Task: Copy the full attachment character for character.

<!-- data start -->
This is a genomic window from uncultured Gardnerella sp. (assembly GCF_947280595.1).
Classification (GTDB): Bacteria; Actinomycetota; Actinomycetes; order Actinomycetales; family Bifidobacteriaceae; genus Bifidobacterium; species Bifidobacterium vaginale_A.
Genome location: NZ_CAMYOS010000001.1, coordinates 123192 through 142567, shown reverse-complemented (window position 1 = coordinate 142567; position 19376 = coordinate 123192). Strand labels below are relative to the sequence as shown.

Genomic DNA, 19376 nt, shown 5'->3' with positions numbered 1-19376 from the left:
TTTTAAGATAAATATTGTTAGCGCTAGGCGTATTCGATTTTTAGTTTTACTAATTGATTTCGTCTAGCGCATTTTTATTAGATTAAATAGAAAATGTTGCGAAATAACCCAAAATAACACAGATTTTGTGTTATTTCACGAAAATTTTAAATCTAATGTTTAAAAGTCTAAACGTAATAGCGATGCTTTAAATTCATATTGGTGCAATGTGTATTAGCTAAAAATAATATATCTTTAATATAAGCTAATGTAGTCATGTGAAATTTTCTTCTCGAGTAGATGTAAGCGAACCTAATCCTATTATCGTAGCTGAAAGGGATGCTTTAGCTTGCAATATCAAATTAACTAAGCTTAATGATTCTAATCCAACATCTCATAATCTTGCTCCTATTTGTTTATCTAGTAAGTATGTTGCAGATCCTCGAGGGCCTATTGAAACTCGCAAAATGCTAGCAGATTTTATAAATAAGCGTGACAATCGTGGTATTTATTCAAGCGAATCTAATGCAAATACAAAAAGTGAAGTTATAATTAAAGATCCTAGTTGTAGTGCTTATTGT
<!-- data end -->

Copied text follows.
This is a genomic window from uncultured Gardnerella sp. (assembly GCF_947280595.1).
Classification (GTDB): Bacteria; Actinomycetota; Actinomycetes; order Actinomycetales; family Bifidobacteriaceae; genus Bifidobacterium; species Bifidobacterium vaginale_A.
Genome location: NZ_CAMYOS010000001.1, coordinates 123192 through 142567, shown reverse-complemented (window position 1 = coordinate 142567; position 19376 = coordinate 123192). Strand labels below are relative to the sequence as shown.

Genomic DNA, 19376 nt, shown 5'->3' with positions numbered 1-19376 from the left:
TTTTAAGATAAATATTGTTAGCGCTAGGCGTATTCGATTTTTAGTTTTACTAATTGATTTCGTCTAGCGCATTTTTATTAGATTAAATAGAAAATGTTGCGAAATAACCCAAAATAACACAGATTTTGTGTTATTTCACGAAAATTTTAAATCTAATGTTTAAAAGTCTAAACGTAATAGCGATGCTTTAAATTCATATTGGTGCAATGTGTATTAGCTAAAAATAATATATCTTTAATATAAGCTAATGTAGTCATGTGAAATTTTCTTCTCGAGTAGATGTAAGCGAACCTAATCCTATTATCGTAGCTGAAAGGGATGCTTTAGCTTGCAATATCAAATTAACTAAGCTTAATGATTCTAATCCAACATCTCATAATCTTGCTCCTATTTGTTTATCTAGTAAGTATGTTGCAGATCCTCGAGGGCCTATTGAAACTCGCAAAATGCTAGCAGATTTTATAAATAAGCGTGACAATCGTGGTATTTATTCAAGCGAATCTAATGCAAATACAAAAAGTGAAGTTATAATTAAAGATCCTAGTTGTAGTGCTTATTGT